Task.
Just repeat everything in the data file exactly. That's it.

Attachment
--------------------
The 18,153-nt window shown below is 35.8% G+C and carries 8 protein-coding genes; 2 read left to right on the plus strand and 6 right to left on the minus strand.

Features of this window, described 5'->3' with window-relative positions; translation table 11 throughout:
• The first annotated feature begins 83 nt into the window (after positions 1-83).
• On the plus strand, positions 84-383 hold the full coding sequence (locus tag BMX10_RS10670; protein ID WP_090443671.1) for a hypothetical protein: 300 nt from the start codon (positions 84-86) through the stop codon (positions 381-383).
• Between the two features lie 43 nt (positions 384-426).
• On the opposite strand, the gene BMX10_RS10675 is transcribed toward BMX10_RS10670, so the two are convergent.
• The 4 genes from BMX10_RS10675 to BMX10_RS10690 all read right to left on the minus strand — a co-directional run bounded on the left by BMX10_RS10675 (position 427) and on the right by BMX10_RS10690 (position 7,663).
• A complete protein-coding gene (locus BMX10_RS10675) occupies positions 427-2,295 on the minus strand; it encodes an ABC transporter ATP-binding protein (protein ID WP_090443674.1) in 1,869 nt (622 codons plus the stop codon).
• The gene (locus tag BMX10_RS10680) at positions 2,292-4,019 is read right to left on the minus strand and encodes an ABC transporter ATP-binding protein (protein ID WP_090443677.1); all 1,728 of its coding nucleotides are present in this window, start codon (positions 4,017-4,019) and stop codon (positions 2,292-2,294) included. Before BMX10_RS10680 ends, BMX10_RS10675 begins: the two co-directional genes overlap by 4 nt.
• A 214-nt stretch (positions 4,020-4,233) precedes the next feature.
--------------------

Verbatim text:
The 18,153-nt window shown below is 35.8% G+C and carries 8 protein-coding genes; 2 read left to right on the plus strand and 6 right to left on the minus strand.

Features of this window, described 5'->3' with window-relative positions; translation table 11 throughout:
• The first annotated feature begins 83 nt into the window (after positions 1-83).
• On the plus strand, positions 84-383 hold the full coding sequence (locus tag BMX10_RS10670; protein ID WP_090443671.1) for a hypothetical protein: 300 nt from the start codon (positions 84-86) through the stop codon (positions 381-383).
• Between the two features lie 43 nt (positions 384-426).
• On the opposite strand, the gene BMX10_RS10675 is transcribed toward BMX10_RS10670, so the two are convergent.
• The 4 genes from BMX10_RS10675 to BMX10_RS10690 all read right to left on the minus strand — a co-directional run bounded on the left by BMX10_RS10675 (position 427) and on the right by BMX10_RS10690 (position 7,663).
• A complete protein-coding gene (locus BMX10_RS10675) occupies positions 427-2,295 on the minus strand; it encodes an ABC transporter ATP-binding protein (protein ID WP_090443674.1) in 1,869 nt (622 codons plus the stop codon).
• The gene (locus tag BMX10_RS10680) at positions 2,292-4,019 is read right to left on the minus strand and encodes an ABC transporter ATP-binding protein (protein ID WP_090443677.1); all 1,728 of its coding nucleotides are present in this window, start codon (positions 4,017-4,019) and stop codon (positions 2,292-2,294) included. Before BMX10_RS10680 ends, BMX10_RS10675 begins: the two co-directional genes overlap by 4 nt.
• A 214-nt stretch (positions 4,020-4,233) precedes the next feature.